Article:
Despite their support of checks and balances and desire for minimal changes in the Constitution, the American public favors a series of populist changes in our system of government, according to the results of a poll on the US Constitution prepared by Penn Schoen Berland for the Aspen Institute and released today at the Aspen Ideas Festival. Initiatives receiving public support include direct election of Supreme Court justices, elimination of the Electoral College, and the addition of amendments by national referenda.

The poll suggests that, while the public may be dissatisfied with recent administrations and the partisan political environment, they remain reasonably satisfied with the governmental framework set out in the Constitution. By 64 to 19 they endorse the system of checks and balances as necessary to prevent one branch from dominating the Government.

Freedom of speech was seen as far and away the single most important right guaranteed by the Constitution, and, as a corollary, only 28 percent believe the press has too much freedom. The poll covered well over 100 questions on the details of the constitutional system of government and was conducted with over 1000 Americans. The complete presentation is available below.

Read the Full Article at the Huffington Post

Politico: Don’t let midterms take us back, says Mark Penn

Politico

By MARK PENN
July 6, 2010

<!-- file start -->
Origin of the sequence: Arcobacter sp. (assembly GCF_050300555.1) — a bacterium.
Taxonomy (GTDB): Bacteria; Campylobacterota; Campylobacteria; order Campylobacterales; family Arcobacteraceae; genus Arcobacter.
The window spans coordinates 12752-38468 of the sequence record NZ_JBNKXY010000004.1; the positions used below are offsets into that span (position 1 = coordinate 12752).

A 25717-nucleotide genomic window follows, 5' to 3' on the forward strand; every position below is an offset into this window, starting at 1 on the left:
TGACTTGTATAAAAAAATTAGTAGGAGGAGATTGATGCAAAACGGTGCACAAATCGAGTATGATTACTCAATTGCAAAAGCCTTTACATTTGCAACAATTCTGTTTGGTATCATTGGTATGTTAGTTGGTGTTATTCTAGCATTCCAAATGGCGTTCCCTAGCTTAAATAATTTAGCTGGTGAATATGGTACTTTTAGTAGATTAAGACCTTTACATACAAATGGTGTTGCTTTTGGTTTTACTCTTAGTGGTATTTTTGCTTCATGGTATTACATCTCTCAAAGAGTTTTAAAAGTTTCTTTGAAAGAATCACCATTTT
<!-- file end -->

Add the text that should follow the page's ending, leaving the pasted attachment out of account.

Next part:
The country is likely to go into the midterms divided and dissatisfied — conditions unlikely to produce good news for the Obama administration.

But just how bad the news could be remains uncertain. Successfully reducing and deflecting the damage could make a huge difference in the political landscape — and the administration’s future.

Many key variables are set: Unemployment is stuck at more than 9 percent, most Americans have a negative view of the health care bill, the deficit continues to skyrocket and the war in Afghanistan is not going well. Independent movements, like the tea parties, are spreading like wildfire, and the president’s approval ratings can’t seem to break 50 percent.

All in all, it could take a political Houdini to get out of this mess.

The administration’s plan, so far, seems to be to blame Wall Street for the economic mess, the health insurance industry for rising health care costs and BP for the oil spill and its protracted damage. President Barack Obama has blamed Republicans for the gridlock and a divided country.

But it is going to take a lot more than the blame game to cut electoral losses to acceptable levels. Democrats could lose 25 seats in the House and four Senate seats and still call it a midterm victory. But the fear is real that unless there are strategy changes, Democrats could lose a lot more.

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PRWeek: Mark Penn on PRWeek’s 2010 Power List 25

Mark Penn ranks #13 on PRWeek’s PR Power List of the 25 most powerful leaders in the communications industry in 2010.

Mark Penn
Worldwide president and CEO, Burson-Marsteller

Love him or hate him, public affairs guru Mark Penn has the ear of some of the most powerful people in the world, having worked with luminaries such as Bill Clinton, his wife Hillary, and former British Prime Minister Tony Blair.

In terms of Washington power brokers, Burson-Marsteller’s Penn stands right at the top of the food chain. His challenge is to remain relevant and influential in a rapidly changing global political climate, and to lead his Burson- Marsteller empire from the front and ensure key staff members come along for the ride.

Download the PR Power List 2009 (pdf format)